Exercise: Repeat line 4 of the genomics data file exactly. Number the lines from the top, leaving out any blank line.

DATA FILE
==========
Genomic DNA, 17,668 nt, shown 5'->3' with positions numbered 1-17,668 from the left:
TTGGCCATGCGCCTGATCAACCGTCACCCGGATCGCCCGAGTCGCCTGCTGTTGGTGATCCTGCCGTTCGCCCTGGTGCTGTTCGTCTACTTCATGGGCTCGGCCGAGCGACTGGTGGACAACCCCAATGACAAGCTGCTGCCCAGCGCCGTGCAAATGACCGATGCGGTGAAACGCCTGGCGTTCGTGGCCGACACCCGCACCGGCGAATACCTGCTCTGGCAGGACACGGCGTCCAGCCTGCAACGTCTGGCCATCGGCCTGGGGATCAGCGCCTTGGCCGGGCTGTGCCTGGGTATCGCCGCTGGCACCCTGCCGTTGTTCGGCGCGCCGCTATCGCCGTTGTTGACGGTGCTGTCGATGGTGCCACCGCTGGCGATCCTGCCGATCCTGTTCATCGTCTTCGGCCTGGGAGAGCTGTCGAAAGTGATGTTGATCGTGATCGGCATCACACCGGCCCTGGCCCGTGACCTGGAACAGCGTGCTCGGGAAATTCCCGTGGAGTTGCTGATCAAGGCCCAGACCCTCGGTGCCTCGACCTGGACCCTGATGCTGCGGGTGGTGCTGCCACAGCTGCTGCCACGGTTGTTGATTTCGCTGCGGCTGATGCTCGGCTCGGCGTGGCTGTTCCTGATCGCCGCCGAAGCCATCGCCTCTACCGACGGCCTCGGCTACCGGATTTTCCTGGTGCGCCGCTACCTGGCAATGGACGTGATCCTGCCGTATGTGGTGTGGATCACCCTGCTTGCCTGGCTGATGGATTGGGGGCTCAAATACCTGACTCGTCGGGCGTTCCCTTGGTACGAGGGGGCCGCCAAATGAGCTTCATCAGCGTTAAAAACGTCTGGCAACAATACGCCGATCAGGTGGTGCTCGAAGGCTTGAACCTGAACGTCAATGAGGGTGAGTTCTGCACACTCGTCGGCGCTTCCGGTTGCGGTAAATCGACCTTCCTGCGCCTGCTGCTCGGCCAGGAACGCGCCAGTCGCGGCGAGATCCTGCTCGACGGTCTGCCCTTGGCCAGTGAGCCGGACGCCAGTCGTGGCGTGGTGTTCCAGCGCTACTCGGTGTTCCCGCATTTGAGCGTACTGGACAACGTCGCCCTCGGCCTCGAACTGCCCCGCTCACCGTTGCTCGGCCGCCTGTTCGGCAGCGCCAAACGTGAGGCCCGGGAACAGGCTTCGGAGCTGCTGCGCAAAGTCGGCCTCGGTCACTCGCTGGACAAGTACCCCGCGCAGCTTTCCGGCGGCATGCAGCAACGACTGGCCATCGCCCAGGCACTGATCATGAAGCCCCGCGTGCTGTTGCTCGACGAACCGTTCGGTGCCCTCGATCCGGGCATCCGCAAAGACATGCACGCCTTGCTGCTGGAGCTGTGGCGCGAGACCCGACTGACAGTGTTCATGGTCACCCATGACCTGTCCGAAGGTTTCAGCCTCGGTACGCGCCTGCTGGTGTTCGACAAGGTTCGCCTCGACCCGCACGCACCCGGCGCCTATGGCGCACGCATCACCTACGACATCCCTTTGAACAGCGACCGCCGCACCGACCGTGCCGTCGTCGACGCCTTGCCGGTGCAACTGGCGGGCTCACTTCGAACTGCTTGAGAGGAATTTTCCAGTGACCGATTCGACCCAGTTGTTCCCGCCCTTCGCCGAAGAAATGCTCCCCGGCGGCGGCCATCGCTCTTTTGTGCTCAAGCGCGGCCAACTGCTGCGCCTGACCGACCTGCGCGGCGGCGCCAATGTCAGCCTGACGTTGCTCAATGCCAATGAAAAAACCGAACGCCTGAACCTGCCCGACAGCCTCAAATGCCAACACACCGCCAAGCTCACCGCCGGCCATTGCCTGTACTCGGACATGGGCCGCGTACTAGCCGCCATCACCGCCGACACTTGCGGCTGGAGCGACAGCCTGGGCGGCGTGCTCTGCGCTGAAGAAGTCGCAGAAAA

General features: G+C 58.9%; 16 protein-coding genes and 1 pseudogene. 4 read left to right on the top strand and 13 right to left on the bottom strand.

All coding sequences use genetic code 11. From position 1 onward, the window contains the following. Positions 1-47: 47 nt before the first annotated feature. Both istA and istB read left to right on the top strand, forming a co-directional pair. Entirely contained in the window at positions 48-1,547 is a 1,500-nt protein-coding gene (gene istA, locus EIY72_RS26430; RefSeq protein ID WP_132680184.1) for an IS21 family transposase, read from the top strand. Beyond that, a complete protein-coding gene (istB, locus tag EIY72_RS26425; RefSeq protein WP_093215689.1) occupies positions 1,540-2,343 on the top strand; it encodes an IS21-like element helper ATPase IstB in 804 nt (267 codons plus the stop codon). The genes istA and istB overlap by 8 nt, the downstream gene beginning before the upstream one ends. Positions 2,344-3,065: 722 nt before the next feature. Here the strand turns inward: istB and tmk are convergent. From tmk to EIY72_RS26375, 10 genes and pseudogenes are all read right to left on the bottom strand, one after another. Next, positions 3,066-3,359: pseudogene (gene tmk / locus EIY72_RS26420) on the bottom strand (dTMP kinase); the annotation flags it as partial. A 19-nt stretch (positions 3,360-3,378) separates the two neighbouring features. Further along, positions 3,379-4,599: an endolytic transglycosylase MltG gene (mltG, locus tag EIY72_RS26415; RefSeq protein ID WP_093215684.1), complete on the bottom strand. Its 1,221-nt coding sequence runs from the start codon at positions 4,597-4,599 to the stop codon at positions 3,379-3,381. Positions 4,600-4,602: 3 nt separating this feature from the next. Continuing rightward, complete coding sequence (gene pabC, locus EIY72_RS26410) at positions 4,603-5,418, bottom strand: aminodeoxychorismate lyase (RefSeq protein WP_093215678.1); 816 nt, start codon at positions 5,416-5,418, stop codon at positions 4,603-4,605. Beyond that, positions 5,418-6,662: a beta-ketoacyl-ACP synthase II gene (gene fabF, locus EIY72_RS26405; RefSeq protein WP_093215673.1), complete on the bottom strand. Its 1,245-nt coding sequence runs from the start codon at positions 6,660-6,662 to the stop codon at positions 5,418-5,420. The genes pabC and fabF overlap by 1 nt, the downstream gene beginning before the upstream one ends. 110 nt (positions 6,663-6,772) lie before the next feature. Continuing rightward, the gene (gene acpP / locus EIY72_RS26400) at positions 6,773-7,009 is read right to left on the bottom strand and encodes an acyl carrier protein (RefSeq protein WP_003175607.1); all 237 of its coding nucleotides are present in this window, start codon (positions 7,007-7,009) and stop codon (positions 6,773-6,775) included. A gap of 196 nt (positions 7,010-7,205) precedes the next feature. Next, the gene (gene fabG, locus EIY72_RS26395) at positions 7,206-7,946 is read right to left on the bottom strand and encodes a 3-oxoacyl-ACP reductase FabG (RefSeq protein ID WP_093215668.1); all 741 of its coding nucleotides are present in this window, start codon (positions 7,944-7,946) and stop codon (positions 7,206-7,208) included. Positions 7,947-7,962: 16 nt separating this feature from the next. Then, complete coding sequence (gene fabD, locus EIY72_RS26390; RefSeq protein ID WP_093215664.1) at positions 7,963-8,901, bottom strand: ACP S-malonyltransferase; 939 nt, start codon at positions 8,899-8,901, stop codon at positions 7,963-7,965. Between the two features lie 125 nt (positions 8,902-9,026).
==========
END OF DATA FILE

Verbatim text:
All coding sequences use genetic code 11. From position 1 onward, the window contains the following. Positions 1-47: 47 nt before the first annotated feature. Both istA and istB read left to right on the top strand, forming a co-directional pair. Entirely contained in the window at positions 48-1,547 is a 1,500-nt protein-coding gene (gene istA, locus EIY72_RS26430; RefSeq protein ID WP_132680184.1) for an IS21 family transposase, read from the top strand. Beyond that, a complete protein-coding gene (istB, locus tag EIY72_RS26425; RefSeq protein WP_093215689.1) occupies positions 1,540-2,343 on the top strand; it encodes an IS21-like element helper ATPase IstB in 804 nt (267 codons plus the stop codon). The genes istA and istB overlap by 8 nt, the downstream gene beginning before the upstream one ends. Positions 2,344-3,065: 722 nt before the next feature. Here the strand turns inward: istB and tmk are convergent. From tmk to EIY72_RS26375, 10 genes and pseudogenes are all read right to left on the bottom strand, one after another. Next, positions 3,066-3,359: pseudogene (gene tmk / locus EIY72_RS26420) on the bottom strand (dTMP kinase); the annotation flags it as partial. A 19-nt stretch (positions 3,360-3,378) separates the two neighbouring features. Further along, positions 3,379-4,599: an endolytic transglycosylase MltG gene (mltG, locus tag EIY72_RS26415; RefSeq protein ID WP_093215684.1), complete on the bottom strand. Its 1,221-nt coding sequence runs from the start codon at positions 4,597-4,599 to the stop codon at positions 3,379-3,381. Positions 4,600-4,602: 3 nt separating this feature from the next. Continuing rightward, complete coding sequence (gene pabC, locus EIY72_RS26410) at positions 4,603-5,418, bottom strand: aminodeoxychorismate lyase (RefSeq protein WP_093215678.1); 816 nt, start codon at positions 5,416-5,418, stop codon at positions 4,603-4,605. Beyond that, positions 5,418-6,662: a beta-ketoacyl-ACP synthase II gene (gene fabF, locus EIY72_RS26405; RefSeq protein WP_093215673.1), complete on the bottom strand. Its 1,245-nt coding sequence runs from the start codon at positions 6,660-6,662 to the stop codon at positions 5,418-5,420. The genes pabC and fabF overlap by 1 nt, the downstream gene beginning before the upstream one ends. 110 nt (positions 6,663-6,772) lie before the next feature. Continuing rightward, the gene (gene acpP / locus EIY72_RS26400) at positions 6,773-7,009 is read right to left on the bottom strand and encodes an acyl carrier protein (RefSeq protein WP_003175607.1); all 237 of its coding nucleotides are present in this window, start codon (positions 7,007-7,009) and stop codon (positions 6,773-6,775) included. A gap of 196 nt (positions 7,010-7,205) precedes the next feature. Next, the gene (gene fabG, locus EIY72_RS26395) at positions 7,206-7,946 is read right to left on the bottom strand and encodes a 3-oxoacyl-ACP reductase FabG (RefSeq protein ID WP_093215668.1); all 741 of its coding nucleotides are present in this window, start codon (positions 7,944-7,946) and stop codon (positions 7,206-7,208) included. Positions 7,947-7,962: 16 nt separating this feature from the next. Then, complete coding sequence (gene fabD, locus EIY72_RS26390; RefSeq protein ID WP_093215664.1) at positions 7,963-8,901, bottom strand: ACP S-malonyltransferase; 939 nt, start codon at positions 8,899-8,901, stop codon at positions 7,963-7,965. Between the two features lie 125 nt (positions 8,902-9,026).